Forward: I have met Phil Valentine a few times over the years. However, this was the first time I had a chance to sit down and have a direct conversation with him. Most of what I know about his work has come from hearing about how instrumental his ideas were to the development of peer services and reading his work. The thing that came through this interview for me most clearly is that Phil has a deep sense of what I see as the custodial nature of the work. He is not looking to be a rock star of recovery. He is following a path of purpose and the rich history of recovery bestowed on us in order to better serve the community.
There were themes that are emerging from this interview series for me; the importance of centering our work on recovery values, keeping recovery as the first priority, inclusion while maintaining a sense of humility and purpose. An observation I have made in life is that groups can have great influence over individual members, for better or worse. It is fairly clear that the group that formed out of this summit inspired each other to go out to do even greater things. This is the synergistic energy that can happen when recovering people come together and focus on principled action for a larger cause. Such dynamics can and often are replicated when such groups form and nurture each other.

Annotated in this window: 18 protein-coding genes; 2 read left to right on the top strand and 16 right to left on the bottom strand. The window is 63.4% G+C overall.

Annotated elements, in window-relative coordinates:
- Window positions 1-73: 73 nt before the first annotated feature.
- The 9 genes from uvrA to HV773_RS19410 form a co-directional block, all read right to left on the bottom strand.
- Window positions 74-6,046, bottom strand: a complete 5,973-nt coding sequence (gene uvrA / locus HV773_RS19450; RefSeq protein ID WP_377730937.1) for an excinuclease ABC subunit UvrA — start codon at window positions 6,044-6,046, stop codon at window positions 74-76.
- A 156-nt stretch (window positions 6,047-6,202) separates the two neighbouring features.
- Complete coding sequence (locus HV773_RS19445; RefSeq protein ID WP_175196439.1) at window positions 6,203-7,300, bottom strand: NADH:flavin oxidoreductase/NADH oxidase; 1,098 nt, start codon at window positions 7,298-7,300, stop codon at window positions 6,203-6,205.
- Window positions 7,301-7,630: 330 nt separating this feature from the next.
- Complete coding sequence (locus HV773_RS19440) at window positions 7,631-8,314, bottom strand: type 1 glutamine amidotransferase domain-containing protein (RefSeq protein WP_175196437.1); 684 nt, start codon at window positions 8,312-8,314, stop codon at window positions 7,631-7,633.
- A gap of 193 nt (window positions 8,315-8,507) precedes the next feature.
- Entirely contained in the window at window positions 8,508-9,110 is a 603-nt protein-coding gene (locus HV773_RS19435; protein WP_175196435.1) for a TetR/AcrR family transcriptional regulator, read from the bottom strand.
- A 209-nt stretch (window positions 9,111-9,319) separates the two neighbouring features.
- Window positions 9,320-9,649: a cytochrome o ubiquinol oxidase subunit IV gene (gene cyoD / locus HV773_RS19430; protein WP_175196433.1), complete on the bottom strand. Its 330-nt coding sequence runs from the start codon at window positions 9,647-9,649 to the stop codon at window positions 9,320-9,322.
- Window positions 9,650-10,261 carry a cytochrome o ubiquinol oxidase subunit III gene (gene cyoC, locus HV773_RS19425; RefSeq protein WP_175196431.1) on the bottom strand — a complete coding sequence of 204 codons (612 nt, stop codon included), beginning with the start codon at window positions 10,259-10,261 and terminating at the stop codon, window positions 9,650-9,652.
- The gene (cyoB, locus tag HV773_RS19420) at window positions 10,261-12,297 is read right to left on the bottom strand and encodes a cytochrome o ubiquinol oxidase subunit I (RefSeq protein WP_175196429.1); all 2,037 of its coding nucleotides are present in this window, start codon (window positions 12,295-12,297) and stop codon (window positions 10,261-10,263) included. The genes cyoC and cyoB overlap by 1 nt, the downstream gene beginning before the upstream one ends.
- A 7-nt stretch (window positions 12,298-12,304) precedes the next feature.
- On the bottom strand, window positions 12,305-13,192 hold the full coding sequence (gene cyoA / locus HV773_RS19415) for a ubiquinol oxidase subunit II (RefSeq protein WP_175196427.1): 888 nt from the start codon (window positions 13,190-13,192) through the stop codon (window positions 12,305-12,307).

An accomplished author, trainer and presenter, Phil has gained recognition as a strong leader in the recovery community; in 2006 the Johnson Institute recognized his efforts with an America Honors Recovery award. In 2008, Faces and Voices of Recovery honored CCAR with the first Joel Hernandez Voice of the Recovery Community Award as the outstanding recovery community organization in the country. In 2009, the Hartford Business Journal named him the Non-Profit Executive of the Year. He appears in the documentary “The Anonymous People,” a ground-breaking video that CCAR had the privilege of supporting. In 2015, Phil completed a thru hike of the Appalachian Trail, a journey of 2,189 miles, carrying the message of recovery the entire way (#AT4Recovery).